“Paul and the Faithfulness of God”: Wright’s big Opus
Late in 2013 I was asked by the journal, Theology, to review N.T. (Tom) Wright’s then-forthcoming book on Paul. As I am committed to preparing an essay on Paul for a conference in Rome in June this year, I agreed. A few days later a huge parcel arrived for me, and upon opening it I found that I had agreed to read/review a work of two volumes comprising over 1600 pages! I’ve sent off the review now, and it’s been accepted for publication in due course. But, even with the special generosity of the editors, I had to confine the review to 1800 words, which required brevity and a selection of things to mention. I have more to say about the work, however, and so in this and subsequent postings will give some further observations and thoughts beyond what I was able to include in the Theology review.
I want to indicate right away that Tom and I are on friendly terms. So, if/when I include critical comments these reflect honest questions, reservations and/or disagreements. But before any of that, I want to register my admiration of the massive labour and learning, the obviously prolonged pondering of texts and issues, Tom’s passion and fervour for the subject, and the accessible (often conversational) writing style demonstrated throughout the massive opus. The work obviously reflects decades of previous publications on Paul and his letters, and incorporates the results of those publications (with references to Wright’s prior publications at numerous points). But Paul and the Faithfulness of God is clearly Wright’s magnum opus on Paul, and should be now the key reference point in engaging his views on Pauline matters.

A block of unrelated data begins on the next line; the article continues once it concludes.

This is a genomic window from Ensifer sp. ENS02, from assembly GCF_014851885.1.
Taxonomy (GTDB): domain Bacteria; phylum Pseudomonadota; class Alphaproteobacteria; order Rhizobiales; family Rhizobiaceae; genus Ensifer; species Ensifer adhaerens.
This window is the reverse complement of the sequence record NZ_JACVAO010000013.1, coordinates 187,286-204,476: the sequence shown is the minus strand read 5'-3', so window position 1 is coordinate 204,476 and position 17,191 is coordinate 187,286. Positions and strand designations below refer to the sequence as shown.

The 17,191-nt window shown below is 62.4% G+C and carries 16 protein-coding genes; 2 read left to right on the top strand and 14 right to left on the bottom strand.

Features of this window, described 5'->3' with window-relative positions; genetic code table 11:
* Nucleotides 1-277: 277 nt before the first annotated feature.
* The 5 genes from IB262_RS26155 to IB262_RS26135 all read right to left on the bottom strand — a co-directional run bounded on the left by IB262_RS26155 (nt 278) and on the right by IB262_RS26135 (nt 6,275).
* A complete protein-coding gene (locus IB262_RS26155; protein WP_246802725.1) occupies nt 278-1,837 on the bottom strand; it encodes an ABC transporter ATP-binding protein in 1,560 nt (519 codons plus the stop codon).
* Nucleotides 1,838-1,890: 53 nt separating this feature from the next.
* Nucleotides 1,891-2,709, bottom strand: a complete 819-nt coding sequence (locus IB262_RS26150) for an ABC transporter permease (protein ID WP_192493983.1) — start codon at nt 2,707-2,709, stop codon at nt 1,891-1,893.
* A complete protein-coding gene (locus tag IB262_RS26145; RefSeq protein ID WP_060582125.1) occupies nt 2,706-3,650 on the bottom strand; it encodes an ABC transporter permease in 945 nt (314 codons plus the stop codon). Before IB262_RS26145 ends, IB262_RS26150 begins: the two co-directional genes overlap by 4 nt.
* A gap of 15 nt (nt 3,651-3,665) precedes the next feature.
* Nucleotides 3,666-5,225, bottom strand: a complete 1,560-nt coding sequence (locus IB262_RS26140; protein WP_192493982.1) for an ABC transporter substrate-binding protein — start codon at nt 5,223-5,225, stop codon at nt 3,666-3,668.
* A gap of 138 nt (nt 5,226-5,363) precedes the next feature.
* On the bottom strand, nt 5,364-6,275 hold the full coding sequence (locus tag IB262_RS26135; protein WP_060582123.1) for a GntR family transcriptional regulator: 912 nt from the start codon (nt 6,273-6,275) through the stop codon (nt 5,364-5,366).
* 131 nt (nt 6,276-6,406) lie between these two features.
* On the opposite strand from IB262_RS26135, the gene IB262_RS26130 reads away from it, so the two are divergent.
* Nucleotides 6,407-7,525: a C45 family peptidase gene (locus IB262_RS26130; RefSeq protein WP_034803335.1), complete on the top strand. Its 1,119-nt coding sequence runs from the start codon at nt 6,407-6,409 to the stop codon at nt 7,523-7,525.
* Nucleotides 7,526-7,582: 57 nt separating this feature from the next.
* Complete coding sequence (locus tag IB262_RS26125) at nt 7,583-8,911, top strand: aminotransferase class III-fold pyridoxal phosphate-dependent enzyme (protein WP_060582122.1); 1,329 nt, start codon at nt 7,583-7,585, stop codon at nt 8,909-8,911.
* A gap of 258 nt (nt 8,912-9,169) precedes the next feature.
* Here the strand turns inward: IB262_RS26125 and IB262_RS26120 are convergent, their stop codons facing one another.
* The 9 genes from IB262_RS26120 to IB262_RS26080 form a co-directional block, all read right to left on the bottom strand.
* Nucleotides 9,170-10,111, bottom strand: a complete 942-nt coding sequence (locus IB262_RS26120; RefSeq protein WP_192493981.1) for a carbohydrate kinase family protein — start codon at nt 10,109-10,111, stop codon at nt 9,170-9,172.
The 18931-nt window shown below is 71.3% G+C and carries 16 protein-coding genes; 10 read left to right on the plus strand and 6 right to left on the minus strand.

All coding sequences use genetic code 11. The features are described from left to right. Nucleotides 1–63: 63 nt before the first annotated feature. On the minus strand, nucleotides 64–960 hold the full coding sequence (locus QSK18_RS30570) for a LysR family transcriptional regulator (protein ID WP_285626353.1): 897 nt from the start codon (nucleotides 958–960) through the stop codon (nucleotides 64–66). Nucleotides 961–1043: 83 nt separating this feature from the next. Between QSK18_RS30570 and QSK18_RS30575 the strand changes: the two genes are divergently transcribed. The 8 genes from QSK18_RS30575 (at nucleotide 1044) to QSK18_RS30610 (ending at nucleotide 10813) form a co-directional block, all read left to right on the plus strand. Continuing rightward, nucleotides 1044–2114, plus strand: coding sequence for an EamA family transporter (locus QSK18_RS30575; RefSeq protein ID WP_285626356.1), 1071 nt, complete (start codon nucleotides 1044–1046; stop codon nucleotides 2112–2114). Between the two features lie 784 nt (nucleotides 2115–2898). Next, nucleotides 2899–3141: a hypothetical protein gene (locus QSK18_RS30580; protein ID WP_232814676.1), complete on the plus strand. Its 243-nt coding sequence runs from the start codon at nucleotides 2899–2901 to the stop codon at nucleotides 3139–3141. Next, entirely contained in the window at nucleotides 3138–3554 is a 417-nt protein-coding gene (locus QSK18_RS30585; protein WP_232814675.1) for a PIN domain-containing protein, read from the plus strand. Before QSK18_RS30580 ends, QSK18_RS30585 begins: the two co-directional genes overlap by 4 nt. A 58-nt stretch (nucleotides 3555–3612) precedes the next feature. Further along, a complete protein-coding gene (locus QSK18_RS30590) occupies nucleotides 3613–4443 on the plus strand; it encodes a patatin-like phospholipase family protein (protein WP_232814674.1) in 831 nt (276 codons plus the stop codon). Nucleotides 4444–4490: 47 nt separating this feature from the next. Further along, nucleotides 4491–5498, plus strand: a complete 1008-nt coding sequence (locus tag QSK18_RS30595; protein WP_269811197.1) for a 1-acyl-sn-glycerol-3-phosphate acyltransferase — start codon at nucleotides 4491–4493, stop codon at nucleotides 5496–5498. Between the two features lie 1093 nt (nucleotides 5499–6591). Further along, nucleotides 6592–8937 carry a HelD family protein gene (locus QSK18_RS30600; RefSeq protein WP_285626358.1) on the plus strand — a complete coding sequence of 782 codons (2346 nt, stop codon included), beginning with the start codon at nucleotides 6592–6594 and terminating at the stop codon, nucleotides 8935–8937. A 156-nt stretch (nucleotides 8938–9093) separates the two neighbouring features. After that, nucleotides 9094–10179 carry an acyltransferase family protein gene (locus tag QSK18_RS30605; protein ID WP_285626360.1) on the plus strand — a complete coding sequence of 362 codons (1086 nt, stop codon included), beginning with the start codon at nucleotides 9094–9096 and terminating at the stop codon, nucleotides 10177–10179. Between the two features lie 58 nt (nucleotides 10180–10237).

I found his discussion of a number of particular matters incisive and helpful. As an example, I found stimulating his emphasis that in Paul the “justification” of believers is essentially God’s eschatological judgment, extended now to those who put faith in Jesus’ vindication expressed in God raising him from death and exalting him to heavenly glory. Even in cases where I remain unpersuaded, Tom’s views justify the time to engage them.
But I wonder if it’s misjudged. For one thing, the sheer bulk of the work runs the risk of taking centre-stage more than its subject, Paul. Wright seems to require so much space in which to lay out his approach and the framing notions that he makes essential to his reading of Paul that all this intellectual “machinery” can get in the way. Was it really not possible to set out relevant matters much more concisely, and foreground more Paul himself? It isn’t till chapters 9-11 (of 16 total) that we really get down to serious and in-depth discussion of Paul’s beliefs, and to extended consideration of Pauline texts. By Wright’s own account, chapters 9-11 form the crux, the fulcrum of the larger work. I found myself impatient to get into them (but I’ve been accused of impatience often). It appears that Tom can’t get enough of pondering Paul and writing about him. But as a busy reader I confess that I found myself restless with the frequent digressions, and the leisurely pace taken, especially in the first few chapters.
In so far as others may share some of my impatience, I suspect that they will read selectively in this massive work. Chapters 9-11 are essential, to be sure, and these chapters alone comprise some 660 pages (roughly the amount of space that I devoted to the first 150 years of Jesus-devotion in my book, Lord Jesus Christ)! But beyond that, I suspect that at least some readers will survey the rest of the work to choose portions that they judge important. Tom will likely find that a shame, and will hope that it doesn’t characterize too many readers. But I fear that the decision to produce such a sprawling work will have this result. More on the contents of the work in subsequent postings.